Recognizer her? That’s Jodie Foster. Jodie Foster covered in cream pie which what the guns shot in the movie Bugsy Malone. I recalled this scene when I heard about a letter a boy wrote to President Obama suggesting that the solution to gun violence was chocolate bullets. Awe, isn’t that sweet. And whaddya know, Joe Biden writes back to say it’s a great idea:
If we had guns that shot chocolate, then not only would our country be safer, it would be happier. You are a good boy,
Well that’s a kid that’s never felt the kick of a 12 gauge. These indigo children worry me, but what’s worse is ripping of the plot of a movie — guns shot whipping cream, not chocolate. Go ahead kid, screw up the sequel.
Nothing’s off limits to comics (think Mell Brooks’ Hitler jokes). So a friend of mine the other day says, “you sure talk some trash, I bet you gotta joke about Newtown Mass.” I’m like, “Are you ‘effin kidding me?” Twenty children and six teachers! A crime so horrendous that the Connecticut legislature voted, in secret, to keep the crime scene a secret. That’s right, they voted to have all evidence withheld from the public. And why not? Do we really want to know what happened there? Best to just try to forget and move on until the next, well the next tragedy.
One six year old was shot 11 times. We can’t imagine what that’s like for the parents or teachers or the children that lived, so perhaps it is best to just, you know, kind of forget it ever happened and hope it doesn’t happen again. I mean, what’s the alternative?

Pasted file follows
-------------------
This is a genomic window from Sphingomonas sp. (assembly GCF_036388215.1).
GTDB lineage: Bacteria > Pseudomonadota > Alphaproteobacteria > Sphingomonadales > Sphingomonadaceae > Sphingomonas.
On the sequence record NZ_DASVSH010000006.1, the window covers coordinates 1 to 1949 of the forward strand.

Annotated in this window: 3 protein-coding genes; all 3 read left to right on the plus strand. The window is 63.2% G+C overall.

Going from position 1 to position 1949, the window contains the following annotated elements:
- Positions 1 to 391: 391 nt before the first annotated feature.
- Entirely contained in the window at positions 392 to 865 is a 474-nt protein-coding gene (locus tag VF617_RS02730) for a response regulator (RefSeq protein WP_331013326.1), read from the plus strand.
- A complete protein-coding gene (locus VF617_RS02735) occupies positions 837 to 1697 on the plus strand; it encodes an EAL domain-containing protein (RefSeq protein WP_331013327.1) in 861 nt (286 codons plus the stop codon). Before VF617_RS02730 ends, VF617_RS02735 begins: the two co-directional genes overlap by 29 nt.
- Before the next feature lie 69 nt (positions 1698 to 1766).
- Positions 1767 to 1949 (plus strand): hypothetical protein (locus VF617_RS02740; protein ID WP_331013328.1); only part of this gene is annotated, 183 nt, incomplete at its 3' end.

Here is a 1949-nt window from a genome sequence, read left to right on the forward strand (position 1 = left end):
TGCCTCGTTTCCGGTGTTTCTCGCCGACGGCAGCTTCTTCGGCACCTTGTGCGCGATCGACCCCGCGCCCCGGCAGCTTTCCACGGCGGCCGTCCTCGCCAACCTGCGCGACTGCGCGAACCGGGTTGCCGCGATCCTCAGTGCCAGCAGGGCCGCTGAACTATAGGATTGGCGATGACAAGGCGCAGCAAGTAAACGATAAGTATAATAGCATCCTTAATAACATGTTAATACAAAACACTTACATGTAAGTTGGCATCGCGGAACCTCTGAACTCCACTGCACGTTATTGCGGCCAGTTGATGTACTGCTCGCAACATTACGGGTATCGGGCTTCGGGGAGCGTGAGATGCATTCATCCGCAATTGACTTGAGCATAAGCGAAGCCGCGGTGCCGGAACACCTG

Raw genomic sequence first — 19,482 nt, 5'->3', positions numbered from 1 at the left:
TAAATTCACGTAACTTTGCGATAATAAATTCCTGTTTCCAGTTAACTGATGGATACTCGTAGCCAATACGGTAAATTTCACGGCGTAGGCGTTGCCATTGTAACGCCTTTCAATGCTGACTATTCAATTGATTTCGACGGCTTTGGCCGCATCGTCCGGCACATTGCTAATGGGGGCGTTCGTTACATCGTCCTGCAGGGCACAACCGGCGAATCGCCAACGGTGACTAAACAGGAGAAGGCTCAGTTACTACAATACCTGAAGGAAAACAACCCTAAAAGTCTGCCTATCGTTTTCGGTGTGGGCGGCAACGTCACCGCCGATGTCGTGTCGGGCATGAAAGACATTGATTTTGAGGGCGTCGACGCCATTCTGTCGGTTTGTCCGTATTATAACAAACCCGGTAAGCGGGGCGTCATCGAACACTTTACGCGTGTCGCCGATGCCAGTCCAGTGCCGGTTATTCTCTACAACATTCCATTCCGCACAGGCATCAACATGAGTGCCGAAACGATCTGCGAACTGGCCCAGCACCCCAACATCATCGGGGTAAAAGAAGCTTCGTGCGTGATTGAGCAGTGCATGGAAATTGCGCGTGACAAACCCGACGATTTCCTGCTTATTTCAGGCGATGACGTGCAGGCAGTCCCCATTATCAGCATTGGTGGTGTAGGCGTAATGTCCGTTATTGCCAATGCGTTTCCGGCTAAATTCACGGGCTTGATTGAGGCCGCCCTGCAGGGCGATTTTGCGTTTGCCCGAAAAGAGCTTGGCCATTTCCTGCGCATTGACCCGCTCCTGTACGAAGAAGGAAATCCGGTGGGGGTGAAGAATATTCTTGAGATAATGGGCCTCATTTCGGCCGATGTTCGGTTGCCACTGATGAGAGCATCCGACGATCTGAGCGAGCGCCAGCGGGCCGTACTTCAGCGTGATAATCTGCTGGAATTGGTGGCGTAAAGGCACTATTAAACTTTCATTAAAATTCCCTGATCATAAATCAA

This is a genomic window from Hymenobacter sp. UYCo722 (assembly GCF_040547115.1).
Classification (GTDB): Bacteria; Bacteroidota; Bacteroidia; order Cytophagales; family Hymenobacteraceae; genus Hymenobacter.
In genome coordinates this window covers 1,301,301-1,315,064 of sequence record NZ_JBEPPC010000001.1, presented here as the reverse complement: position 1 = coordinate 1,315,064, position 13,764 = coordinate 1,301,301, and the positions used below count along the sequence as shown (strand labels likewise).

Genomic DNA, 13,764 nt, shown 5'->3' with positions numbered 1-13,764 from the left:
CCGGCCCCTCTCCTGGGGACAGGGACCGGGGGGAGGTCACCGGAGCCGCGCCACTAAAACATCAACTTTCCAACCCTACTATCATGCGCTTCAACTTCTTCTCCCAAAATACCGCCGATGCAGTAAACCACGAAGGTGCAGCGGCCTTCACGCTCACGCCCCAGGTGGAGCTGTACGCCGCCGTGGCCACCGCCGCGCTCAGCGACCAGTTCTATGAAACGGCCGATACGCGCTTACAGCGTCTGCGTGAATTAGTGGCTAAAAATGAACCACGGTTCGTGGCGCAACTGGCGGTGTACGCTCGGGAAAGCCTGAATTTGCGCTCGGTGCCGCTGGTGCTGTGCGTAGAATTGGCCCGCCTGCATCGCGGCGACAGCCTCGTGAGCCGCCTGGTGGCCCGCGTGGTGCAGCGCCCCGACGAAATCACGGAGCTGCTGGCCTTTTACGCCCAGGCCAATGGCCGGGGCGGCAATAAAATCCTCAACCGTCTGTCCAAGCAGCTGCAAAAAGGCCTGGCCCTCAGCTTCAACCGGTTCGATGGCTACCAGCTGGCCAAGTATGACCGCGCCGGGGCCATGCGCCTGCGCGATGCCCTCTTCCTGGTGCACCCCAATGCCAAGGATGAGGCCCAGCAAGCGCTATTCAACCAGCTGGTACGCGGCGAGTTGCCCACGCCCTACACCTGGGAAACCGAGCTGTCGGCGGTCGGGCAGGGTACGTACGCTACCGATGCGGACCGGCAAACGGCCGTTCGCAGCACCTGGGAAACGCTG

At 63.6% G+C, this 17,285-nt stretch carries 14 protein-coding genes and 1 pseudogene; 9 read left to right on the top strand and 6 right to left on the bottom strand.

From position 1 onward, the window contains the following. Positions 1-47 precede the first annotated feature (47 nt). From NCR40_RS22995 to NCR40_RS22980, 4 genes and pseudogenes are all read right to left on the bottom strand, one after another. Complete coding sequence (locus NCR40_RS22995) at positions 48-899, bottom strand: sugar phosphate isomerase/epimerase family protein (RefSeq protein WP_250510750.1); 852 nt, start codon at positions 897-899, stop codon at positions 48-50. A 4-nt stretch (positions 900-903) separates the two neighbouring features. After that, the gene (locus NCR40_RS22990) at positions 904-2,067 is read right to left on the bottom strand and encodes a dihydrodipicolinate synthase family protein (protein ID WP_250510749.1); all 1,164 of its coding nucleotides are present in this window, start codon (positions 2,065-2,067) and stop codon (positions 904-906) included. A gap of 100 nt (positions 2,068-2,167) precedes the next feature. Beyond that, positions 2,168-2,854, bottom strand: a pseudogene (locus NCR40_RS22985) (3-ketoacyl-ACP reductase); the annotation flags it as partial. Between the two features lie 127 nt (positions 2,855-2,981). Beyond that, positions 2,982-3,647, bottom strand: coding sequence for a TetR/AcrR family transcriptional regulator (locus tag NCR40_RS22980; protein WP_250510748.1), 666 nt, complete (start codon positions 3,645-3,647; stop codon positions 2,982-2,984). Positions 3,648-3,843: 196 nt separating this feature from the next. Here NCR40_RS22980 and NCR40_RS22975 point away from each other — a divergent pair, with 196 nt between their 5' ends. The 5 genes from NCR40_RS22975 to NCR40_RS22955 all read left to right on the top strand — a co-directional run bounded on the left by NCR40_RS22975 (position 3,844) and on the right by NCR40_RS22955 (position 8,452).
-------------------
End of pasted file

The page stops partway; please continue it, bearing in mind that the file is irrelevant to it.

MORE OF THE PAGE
Not that the Brits or the Aussies give a damn about the Constitution, but all it took them for them to ban guns was one school shooting. In Dunblane Scottland sixteen children died and one year later, cartridge hand guns were banned. In Australia in the same year, the shooting deaths of just twelve was enough for them to limit the size of magazines and the caliber of bullets.
But it’s different here, we have to think long term, our higher purpose — The Constitution. The Supreme Court has only recently said that owing a gun is a personal right. How else are we supposed to protect ourselves from crazies like the shooter Lanza? In twenty minutes, that sucker got off 154 rounds. And where did Lanza get all that firepower? Well, his mother armed herself for the coming armed conflict with the government. Oh, you think that’s strange? Then you’re not one of the nearly half of those in the GOP who believe that armed revolt against the government will be necessary to protect liberty. It’s self-explanatory. We need guns for when the government comes to try to take away our guns.
Wayne LaPierre, the head of the NRA, warned us of this. There have been over a million of deaths in the U.S. from handguns, but when’s the last time you saw some one peeling the “Protected by Smith and Wesson” bumper sticker off their truck? Never. Why? because it takes more than that for us to give up our rights. I’m sure if it was Mr. LaPierre’s son in that school, if he had to bury his six year with 11 bullet holes, he would look at that kid and say, “You are a hero and a defender of the Constitution.” He would probably say that if his child had only been allowed to carry a gun to class, he could have got one or two off on Lanza.
So that’s where we are at people. Our children need to protect themselves and there’s only one Constitutional option. Of course, this will mean that teachers will need to be armed with a bit more heat than the kiddies are packing. I can see those teachers drawing their .357 and telling some misbehaver, “So kid, are you feeling lucky today? Well are ya?”
Now I hate remakes as much as anyone, but but if we’re going to remake Bugsy Malone, let’s not do it with chocolate bullets. Let’s get Tarantino to direct. Let’s go dark, not leave anything to the imagination — Bugsy ‘effin Malone (the ck is silent).
— Hank Griffin